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10 Ways to Reduce College Debt

10 Ways to Reduce College Debt

More than two-thirds of college graduates have student loan debt, and the average amount is a staggering $30,100. When you add interest to this, it can take people decades to pay off their debt. Fortunately, whether you are in your freshman year or have already graduated, there are some things that you can do to reduce your total student loan debt. In fact, with a little ingenuity, you may even be able to avoid taking out loans at all. Utilizing the following tips may not cover all of your expenses, but it will definitely give you a good head start.

1. Volunteer to Work off Student Loans

Are you a college graduate and having a difficult time paying your loans? You can get some financial relief while doing something good for the world. There are programs that enable you to set a funding goal, which you then pay off by donating an appropriate amount of time to a charity. This volunteer opportunity is currently only open to college graduates, but it couldn’t hurt to start making plans to utilize it before you finish earning your degree.

2. Seek Out Unusual Scholarships

Scholarships are always a great way to reduce your expenses, but the most well-known options are also highly competitive and may seem out of reach. Fortunately, there are numerous smaller scholarships available that you may be eligible for. A prime example is the $3,000 Tobi Cares Scholarship for women. There are also a wide variety of small scholarships you can apply for based on your race, abilities or even your medical history. Ultimately, the sky is the limit when it comes to the funding that’s available, but you will need to be willing to put in a lot of work tracking these options down and applying for them.

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3. Consider Off-Campus Housing

There are many misconceptions about the cost of off-campus living, but the reality is that it is typically a better option. However, you will need to have roommates, and you will also need to do a solid comparison of expenses to make sure you get the best possible deal. Some very expensive major cities are actually more cost-prohibitive than living on campus, so make sure you take that into account. In the long run, your best bet is to choose housing close by to avoid parking fees and other additional expenses. If this is available cheaper off-campus, then go for it. If not, living on campus makes the most sense.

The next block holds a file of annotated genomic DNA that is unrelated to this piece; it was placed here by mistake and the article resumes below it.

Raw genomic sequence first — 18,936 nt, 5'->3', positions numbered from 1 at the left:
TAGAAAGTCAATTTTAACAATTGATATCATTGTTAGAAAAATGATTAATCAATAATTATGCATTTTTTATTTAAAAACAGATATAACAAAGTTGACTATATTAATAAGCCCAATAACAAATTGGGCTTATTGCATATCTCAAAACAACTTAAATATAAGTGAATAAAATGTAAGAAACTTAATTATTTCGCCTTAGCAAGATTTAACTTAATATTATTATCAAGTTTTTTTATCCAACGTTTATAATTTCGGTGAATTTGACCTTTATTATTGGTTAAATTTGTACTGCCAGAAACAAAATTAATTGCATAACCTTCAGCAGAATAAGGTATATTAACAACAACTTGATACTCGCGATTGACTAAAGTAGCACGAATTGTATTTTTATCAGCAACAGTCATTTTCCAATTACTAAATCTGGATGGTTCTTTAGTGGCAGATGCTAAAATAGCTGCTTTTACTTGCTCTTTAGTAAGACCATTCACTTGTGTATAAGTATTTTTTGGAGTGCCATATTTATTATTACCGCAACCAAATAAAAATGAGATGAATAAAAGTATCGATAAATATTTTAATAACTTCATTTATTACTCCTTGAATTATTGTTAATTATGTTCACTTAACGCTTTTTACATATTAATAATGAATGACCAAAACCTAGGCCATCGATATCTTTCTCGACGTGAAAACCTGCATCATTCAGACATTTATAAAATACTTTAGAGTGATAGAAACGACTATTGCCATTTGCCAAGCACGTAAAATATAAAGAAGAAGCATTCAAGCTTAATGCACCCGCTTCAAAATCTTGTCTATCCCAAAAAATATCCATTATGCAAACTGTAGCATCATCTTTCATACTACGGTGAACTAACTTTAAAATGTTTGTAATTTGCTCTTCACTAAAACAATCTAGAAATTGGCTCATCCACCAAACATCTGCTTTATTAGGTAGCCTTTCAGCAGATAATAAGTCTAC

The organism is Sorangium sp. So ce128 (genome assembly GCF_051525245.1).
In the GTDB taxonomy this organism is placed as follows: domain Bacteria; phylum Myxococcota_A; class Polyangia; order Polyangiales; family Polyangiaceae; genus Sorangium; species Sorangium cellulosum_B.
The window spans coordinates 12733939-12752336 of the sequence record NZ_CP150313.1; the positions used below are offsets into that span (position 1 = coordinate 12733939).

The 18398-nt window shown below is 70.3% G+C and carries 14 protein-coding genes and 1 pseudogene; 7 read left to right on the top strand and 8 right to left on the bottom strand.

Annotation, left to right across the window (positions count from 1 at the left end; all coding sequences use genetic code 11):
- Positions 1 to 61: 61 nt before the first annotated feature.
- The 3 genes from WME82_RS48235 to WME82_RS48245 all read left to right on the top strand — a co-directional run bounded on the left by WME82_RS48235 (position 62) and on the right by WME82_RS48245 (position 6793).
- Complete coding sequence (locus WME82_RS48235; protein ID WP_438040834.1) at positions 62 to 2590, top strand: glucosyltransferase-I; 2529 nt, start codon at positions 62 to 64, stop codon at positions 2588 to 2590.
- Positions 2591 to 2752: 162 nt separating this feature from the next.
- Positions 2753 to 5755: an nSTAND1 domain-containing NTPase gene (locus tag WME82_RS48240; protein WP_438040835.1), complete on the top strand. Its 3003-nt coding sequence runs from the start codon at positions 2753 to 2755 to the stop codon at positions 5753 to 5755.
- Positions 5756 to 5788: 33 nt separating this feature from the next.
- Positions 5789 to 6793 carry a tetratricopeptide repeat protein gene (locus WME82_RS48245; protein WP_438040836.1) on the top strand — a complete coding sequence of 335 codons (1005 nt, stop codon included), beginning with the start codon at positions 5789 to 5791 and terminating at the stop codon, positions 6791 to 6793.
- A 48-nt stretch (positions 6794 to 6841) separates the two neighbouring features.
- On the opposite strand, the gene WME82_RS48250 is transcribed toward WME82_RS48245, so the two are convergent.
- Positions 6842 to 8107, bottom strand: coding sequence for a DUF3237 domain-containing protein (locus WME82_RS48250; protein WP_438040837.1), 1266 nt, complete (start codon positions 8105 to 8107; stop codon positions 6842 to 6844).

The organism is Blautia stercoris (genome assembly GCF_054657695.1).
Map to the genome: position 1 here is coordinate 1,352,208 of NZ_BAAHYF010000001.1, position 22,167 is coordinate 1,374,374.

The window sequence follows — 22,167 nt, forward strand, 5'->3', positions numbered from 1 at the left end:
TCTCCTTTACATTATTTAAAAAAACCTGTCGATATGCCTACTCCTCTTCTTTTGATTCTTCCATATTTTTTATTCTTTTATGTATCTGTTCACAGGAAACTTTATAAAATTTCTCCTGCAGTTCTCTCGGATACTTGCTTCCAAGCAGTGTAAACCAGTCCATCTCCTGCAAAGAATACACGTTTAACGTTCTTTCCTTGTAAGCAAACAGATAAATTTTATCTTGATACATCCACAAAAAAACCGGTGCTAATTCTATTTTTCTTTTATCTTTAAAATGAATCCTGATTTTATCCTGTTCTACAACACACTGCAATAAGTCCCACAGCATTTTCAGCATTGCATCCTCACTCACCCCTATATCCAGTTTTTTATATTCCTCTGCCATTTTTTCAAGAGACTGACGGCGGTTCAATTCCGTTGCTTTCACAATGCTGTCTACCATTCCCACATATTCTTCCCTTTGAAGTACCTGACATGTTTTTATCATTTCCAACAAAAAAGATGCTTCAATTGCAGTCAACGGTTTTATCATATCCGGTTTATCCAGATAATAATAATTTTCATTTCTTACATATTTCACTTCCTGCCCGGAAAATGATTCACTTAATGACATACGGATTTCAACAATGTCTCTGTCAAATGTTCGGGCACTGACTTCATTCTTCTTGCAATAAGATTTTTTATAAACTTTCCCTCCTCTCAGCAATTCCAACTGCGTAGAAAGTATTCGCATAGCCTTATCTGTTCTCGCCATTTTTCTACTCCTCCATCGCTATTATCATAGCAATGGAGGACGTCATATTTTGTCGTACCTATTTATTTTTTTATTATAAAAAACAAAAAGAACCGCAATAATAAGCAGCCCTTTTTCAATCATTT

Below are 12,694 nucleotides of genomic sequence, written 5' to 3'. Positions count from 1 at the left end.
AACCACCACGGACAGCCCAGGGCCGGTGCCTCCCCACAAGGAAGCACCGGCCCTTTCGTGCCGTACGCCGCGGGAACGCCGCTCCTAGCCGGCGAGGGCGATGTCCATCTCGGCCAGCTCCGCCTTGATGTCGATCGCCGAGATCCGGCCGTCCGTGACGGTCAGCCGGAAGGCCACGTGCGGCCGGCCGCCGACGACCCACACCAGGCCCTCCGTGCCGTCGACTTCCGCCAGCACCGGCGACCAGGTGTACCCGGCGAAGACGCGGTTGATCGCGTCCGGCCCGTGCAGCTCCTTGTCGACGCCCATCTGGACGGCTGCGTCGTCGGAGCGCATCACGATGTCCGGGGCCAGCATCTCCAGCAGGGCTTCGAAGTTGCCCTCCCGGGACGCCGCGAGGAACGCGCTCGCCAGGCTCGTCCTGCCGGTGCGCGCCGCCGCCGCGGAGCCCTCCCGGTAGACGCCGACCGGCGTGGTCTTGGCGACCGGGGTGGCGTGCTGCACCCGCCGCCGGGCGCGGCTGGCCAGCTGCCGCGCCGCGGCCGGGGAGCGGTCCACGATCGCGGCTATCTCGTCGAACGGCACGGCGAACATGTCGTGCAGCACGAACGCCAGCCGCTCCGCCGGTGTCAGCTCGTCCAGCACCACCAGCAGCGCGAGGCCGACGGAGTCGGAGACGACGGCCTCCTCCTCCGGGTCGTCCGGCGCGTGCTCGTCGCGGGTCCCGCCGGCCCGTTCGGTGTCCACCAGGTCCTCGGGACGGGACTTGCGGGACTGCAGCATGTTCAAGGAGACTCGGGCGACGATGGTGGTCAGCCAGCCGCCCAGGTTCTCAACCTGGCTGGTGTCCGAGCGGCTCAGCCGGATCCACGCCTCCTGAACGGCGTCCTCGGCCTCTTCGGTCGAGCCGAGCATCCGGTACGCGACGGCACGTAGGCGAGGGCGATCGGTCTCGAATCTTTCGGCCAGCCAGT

4. Go to School Part-Time

It’s understandable to want to graduate as quickly as possible. There are several advantages to taking your time, though. A major perk of going to school part-time is that you can also work to help pay for your tuition. Even if you are still going to need to take out loans, you’ll also have more time until you are required to start paying them back. Remember: student loans do not become collectible until after you graduate. Choosing a longer path to graduation may be exactly what you need to avoid a mountain of post-school debt.

5. Buy and Sell Used Textbooks

Do you have an extra $1,200 to shell out per year for textbooks? This is what most students pay annually, and the price continues to rise. After a four year undergraduate degree, you could spend almost $5,000 on your textbooks alone. The good news is that you can drastically cut this fee by buying your textbooks used and selling them after you’re finished with each applicable class. If you prefer, you could even rent a textbook instead or look for a less expensive Kindle version. No matter which route you choose, you should be able to save at least 50 percent on your textbooks.

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6. Avoid Restaurants

Eating out may be a common experience for college students, but you don’t have to fall into this lifestyle. Not only is it much more expensive than buying your own groceries but it can also lead to the so-called freshman 15. If you are living on campus, be sure to eat as many meals as possible from the cafeteria. After all, you’ve already paid for this food with your lodging expenses, so why let that go to waste by effectively paying twice for a meal? Those who live off-campus can save a lot of money by cooking their own meals. In fact, it’s estimated that eating out three nights a week costs $3,900 per year more than making food at home.

7. Steer Clear of Credit Cards

It is way too easy to utilize the convenience of a credit card instead of actually being accountable for every single purchase you make. Sadly, this ease of use often leads to additional debt. Instead of making it even harder for you to pay your bills, operate on a cash only basis. This will make you much more aware of what you’re spending, and it will also make it impossible to overspend on frivolous items.

8. Cut the Cable Cord

Entertainment can be an essential part of unwinding, and it is necessary for college students to destress whenever possible. However, paying for cable or regularly going out to the movies is not a good idea. The average American spends $123 a month for cable, but you can drastically reduce this expense by opting out of cable in favor of Netflix or Hulu. There are also services such as Slingshot TV that enable you to select the cable channels that are most important to you. It’s also possible to remain entertained for free by taking advantage of your local public library. Most libraries have DVDs and video games that they rent for free to members.